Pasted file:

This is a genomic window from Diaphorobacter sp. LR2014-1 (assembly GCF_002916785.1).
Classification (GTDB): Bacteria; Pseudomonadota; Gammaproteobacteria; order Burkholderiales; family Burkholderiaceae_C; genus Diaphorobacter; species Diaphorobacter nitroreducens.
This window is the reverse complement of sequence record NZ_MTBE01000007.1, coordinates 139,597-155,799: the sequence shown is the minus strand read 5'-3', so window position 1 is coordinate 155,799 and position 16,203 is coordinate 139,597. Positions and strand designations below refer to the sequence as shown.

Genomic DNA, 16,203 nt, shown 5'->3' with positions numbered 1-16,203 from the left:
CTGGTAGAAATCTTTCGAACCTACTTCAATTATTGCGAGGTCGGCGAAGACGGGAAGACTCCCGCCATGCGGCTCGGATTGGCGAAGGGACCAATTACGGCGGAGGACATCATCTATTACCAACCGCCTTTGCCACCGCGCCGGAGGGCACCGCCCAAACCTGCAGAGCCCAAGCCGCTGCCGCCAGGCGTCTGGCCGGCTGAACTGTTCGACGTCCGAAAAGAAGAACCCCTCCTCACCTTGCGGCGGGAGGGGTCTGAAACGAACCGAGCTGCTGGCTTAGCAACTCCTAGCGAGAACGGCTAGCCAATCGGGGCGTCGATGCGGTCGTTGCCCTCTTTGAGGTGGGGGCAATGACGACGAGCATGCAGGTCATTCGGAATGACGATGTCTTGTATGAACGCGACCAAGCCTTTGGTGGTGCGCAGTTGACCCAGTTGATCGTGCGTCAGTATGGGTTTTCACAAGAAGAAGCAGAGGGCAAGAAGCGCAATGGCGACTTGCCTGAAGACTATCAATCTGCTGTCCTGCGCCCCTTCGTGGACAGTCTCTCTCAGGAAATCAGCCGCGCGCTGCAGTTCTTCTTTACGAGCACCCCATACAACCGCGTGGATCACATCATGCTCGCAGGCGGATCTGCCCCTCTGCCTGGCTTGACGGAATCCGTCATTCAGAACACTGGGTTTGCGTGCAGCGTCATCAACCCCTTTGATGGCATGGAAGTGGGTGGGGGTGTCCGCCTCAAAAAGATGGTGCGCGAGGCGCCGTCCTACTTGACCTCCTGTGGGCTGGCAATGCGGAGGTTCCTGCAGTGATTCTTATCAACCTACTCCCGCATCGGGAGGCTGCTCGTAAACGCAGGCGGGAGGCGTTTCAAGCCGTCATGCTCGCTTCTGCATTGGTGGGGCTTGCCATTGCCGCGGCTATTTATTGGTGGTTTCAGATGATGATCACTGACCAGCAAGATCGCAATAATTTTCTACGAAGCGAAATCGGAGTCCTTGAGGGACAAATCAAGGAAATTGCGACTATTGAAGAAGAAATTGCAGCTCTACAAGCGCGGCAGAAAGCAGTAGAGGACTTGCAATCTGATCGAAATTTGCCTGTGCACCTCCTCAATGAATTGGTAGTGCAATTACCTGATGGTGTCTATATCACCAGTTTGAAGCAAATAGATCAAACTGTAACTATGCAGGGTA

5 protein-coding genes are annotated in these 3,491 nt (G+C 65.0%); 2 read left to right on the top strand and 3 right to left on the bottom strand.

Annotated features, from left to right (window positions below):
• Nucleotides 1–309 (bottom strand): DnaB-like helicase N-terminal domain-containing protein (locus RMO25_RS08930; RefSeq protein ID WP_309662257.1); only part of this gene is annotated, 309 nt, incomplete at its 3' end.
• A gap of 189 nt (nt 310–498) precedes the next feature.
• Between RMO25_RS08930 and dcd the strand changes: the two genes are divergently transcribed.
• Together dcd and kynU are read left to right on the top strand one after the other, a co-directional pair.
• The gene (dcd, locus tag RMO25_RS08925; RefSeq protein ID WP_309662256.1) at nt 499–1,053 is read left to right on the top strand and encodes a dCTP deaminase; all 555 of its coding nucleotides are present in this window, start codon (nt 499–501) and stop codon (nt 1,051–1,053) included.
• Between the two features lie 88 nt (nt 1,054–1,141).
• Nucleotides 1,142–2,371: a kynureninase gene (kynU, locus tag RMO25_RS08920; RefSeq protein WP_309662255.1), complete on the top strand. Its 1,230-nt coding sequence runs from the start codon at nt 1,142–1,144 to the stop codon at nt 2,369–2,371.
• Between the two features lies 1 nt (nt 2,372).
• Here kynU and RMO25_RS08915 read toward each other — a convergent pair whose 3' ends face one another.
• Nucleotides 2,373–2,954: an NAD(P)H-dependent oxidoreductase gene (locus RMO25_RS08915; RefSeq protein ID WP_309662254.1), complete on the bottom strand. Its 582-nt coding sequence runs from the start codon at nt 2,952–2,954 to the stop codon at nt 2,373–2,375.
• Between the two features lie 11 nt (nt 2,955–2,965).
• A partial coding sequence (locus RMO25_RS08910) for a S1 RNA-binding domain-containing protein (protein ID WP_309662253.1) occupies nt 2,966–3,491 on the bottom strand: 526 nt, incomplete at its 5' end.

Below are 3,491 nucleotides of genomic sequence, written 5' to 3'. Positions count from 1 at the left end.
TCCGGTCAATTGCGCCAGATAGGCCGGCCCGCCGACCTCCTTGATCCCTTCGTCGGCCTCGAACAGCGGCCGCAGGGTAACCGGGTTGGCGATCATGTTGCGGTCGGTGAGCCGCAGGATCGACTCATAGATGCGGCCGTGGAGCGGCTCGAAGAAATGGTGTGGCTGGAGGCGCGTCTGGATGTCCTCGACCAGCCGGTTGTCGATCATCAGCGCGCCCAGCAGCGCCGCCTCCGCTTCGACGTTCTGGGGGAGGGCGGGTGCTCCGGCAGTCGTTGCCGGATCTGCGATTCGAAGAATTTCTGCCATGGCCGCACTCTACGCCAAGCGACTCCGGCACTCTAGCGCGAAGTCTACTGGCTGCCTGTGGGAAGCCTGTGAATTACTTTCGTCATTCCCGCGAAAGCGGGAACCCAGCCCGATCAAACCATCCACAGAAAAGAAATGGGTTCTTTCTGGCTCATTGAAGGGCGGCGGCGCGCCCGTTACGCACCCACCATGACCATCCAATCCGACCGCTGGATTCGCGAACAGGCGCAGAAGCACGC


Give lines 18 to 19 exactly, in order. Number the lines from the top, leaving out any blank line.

• Between the two features lie 11 nt (nt 2,955–2,965).
• A partial coding sequence (locus RMO25_RS08910) for a S1 RNA-binding domain-containing protein (protein ID WP_309662253.1) occupies nt 2,966–3,491 on the bottom strand: 526 nt, incomplete at its 5' end.